The prominent role of social protection during the COVID-19 pandemic has opened the door for a reappraisal of existing programmes, globally. In the aftermath of the crisis, urgent priority should be the development of effective and sustainable social protection systems; these should aim to cover as much of the working population as possible. Workers who were not covered by existing social protection schemes, particularly informal workers, have suffered disproportionately and this highlights the need to extend social protection coverage.
The MBRG team have been working with policymakers to learn how to rebuild social protection programmes after the pandemic. We provided key learnings based on reviews of the latest literature from LMIC contexts. In these two studies, we seek to share these learnings and support policy makers in implementing social protection following on from the disruption.
Click here for full details on our job-seeker skill certificate intervention.
View the intervention videos developed for the trial 'Cash Transfers and Aspirational Videos In Kenya'.
In this brief, researcher Enrico Guizzardi and Winnie Mughogho review evidence on whether small monetary costs can reduce take-up of preventive health behaviours, the role of non-monetary hassle costs, and whether messaging can encourage taking up interventions despite monetary or hassle costs.
In this policy brief, researcher Giulio Schinaia discusses how cash transfers can play a role in mitigating some of the negative effects of school closures during and after the ongoing COVID-19 pandemic. Research is still ongoing on how to incorporate behavioural messaging to increase investments in education.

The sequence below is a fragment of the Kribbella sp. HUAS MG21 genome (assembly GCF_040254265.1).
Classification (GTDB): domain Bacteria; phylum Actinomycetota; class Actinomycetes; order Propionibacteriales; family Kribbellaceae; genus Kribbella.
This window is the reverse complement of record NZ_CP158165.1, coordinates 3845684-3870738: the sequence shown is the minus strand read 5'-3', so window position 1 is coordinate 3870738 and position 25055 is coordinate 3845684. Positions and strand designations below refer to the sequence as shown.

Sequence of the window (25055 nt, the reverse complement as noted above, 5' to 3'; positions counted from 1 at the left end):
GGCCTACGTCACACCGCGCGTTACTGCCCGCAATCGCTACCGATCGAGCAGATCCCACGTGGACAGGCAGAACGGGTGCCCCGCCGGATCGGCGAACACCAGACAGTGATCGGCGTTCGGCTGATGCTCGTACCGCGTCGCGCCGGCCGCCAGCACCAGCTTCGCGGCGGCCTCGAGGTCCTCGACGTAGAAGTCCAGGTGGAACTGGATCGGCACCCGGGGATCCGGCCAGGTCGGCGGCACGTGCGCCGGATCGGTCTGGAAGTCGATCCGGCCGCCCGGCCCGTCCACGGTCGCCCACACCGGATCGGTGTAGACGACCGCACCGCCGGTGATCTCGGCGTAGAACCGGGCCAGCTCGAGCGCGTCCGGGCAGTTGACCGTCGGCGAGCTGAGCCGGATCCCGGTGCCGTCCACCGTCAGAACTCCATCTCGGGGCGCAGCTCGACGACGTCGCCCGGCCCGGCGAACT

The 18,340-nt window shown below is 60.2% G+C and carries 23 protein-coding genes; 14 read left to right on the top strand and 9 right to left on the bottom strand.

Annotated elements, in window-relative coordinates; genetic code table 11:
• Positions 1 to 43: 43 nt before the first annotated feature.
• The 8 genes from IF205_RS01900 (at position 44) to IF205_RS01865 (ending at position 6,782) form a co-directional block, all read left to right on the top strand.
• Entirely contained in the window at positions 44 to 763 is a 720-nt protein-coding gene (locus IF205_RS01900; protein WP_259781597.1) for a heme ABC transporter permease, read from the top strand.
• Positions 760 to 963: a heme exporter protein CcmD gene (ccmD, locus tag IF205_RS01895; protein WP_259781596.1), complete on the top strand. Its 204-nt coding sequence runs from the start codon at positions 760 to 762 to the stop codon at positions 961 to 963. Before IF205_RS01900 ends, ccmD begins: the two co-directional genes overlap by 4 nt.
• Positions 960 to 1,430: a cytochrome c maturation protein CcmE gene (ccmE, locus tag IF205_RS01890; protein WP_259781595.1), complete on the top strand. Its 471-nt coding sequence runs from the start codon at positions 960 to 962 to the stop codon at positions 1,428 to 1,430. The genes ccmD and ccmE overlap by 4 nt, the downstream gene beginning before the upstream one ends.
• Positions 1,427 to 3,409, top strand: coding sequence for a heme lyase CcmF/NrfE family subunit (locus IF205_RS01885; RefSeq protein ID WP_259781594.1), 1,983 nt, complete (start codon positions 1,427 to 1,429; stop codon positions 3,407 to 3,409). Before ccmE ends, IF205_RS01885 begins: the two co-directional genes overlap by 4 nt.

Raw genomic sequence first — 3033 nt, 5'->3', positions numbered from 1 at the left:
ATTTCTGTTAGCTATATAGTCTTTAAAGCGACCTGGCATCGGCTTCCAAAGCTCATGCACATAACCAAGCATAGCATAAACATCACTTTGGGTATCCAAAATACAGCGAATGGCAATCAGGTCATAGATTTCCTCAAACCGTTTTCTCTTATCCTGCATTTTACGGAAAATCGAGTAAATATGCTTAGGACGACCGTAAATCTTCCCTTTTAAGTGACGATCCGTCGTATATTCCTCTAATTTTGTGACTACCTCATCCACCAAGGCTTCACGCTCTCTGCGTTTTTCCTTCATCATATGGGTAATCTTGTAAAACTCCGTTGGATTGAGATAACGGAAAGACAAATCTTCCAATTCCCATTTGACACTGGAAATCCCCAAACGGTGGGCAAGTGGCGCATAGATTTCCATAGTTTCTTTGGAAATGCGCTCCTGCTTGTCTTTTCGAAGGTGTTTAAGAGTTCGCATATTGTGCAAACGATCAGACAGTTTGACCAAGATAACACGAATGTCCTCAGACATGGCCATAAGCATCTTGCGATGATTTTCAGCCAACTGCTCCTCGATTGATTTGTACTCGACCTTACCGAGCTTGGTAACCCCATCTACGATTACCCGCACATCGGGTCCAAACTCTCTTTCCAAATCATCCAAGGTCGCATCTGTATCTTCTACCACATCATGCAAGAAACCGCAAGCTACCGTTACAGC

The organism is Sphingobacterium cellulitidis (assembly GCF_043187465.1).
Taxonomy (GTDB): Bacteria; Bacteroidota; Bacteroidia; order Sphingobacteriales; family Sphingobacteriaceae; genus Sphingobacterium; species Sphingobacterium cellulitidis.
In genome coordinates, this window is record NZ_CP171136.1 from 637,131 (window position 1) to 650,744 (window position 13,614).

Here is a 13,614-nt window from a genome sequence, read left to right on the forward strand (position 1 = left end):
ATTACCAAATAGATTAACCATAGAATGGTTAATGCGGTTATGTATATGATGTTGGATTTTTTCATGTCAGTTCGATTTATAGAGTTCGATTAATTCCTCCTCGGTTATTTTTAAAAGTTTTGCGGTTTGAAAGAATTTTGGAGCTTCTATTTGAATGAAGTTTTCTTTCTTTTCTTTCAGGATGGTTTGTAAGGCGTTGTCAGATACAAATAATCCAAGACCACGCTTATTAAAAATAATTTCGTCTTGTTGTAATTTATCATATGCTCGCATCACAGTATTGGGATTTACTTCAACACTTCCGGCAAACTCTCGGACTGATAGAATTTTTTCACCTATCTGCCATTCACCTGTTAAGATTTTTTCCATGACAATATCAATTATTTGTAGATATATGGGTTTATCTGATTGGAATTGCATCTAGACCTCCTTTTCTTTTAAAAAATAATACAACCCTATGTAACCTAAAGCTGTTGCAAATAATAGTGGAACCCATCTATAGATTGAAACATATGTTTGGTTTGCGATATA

In this brief, researcher Mahreen Mahmud discusses the impact of cash transfers on intimate partner violence against women. Existing evidence can aid in the design of cash transfers programmes as well as inform potential behavioural add-ons to reduce the risk of violence.
In this policy brief, researcher Lukas Hensel discusses incorporating social norms-based messaging strategies (messages describing how the majority of people behave or reflecting their approval of certain behaviours) in cash transfer programmes to increase compliance with public health guidelines.
In this policy brief, researcher Marta Grabowska discusses adding reminders (e.g. SMS, pre-recorded voice messages) into cash transfer programmes. Reminders can be a way to promote adherence to preventative guidelines as well as facilitate the formation of the required habits and behaviours of people.
In this policy brief, researcher Axel Eizmendi Larrinaga discusses adding certain messages to cash transfers could help promote resource-sharing between community members. Promoting resource-sharing can expand the reach of social assistance to vulnerable households that have been excluded.
There is academic consensus that mental health disorders are influenced by the economic circumstances faced by individuals and that certain anti-poverty programmes (like cash transfer programmes) can alleviate mental health disorders such as depression. In this policy brief, researcher Lukas Hensel explores emerging literature that suggests that these effects also extend to reducing suicides.
In this policy brief, researcher Emma Riley discusses using “labels,” salient messages mentally linking a transfer to a particular purpose. Labels can guide people in the intended use of a cash transfer and provide a clear structure for when, how, and for how long transfers will be available in order to allow people to plan effectively.
The implementation guide (toolkit) to support the implementation of a cost-effective labour market intervention developed by Carranza, Garlick, Orkin and Rankin (2020) is now available to download from the MBRG website. The intervention outlines a skills assessment programme that benefits both work-seekers and prospective employers by addressing information frictions between the two parties. We are grateful for the positive feedback from the World Bank's David McKenzie over on the Development Impact blog.